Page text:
In light of these questions, the IGHIL invites submissions from phd researchers and post-doctoral researchers within the fields of international law, history, legal history and politics on topics relating to:
a)      ‘histories’ of international law from a global perspective with an emphasis on the historical state practice and intellectual history of indigenous people and non-Western States relating to international law
b)      the historical relationship and interaction between non-Western and Western international law including stories of participation and confrontation with respect to, for example, human rights, humanitarian international law, international criminal law, etc.
c)      the methodological challenges of a global history of international law, including questions of periodisation, epistemology, narrative, etc.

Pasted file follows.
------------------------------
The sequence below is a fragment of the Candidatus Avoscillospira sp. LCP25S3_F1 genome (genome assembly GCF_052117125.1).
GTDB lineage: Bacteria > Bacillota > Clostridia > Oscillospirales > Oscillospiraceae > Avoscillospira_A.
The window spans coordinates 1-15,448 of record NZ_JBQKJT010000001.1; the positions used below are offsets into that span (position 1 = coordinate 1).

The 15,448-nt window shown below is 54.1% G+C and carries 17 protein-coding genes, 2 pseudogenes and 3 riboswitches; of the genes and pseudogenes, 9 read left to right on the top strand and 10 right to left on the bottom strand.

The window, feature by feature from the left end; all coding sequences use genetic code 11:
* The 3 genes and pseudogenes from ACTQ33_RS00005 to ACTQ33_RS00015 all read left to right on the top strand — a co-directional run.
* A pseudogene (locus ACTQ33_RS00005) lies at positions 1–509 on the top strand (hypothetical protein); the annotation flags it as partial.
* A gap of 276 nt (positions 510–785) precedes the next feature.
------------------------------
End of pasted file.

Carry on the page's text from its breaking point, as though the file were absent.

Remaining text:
Each submission should include:
a) An abstract of no more than 400 words;
b) The intended language of presentation;
c) A short curriculum vitae containing the author’s name, institutional affiliation, contact information and e-mail address.

Abstracts must be submitted no later than 15 January 2016 to  Shavana Musa ( or Thomas Skouteris ( on behalf of the Steering Committee of the Interest Group, which shall collectively supervise the peer-review process of the abstracts. Applicants will be notified on the outcome of the selection process by 15 February 2016.

Selection will be based on scholarly merit and with regard to producing an engaging workshop, without prejudice to gender, seniority, language or geographical location. Please note that the ESIL Interest Group on the History of International Law is unable to provide funds to cover the conference registration fee or related transport and accommodation costs.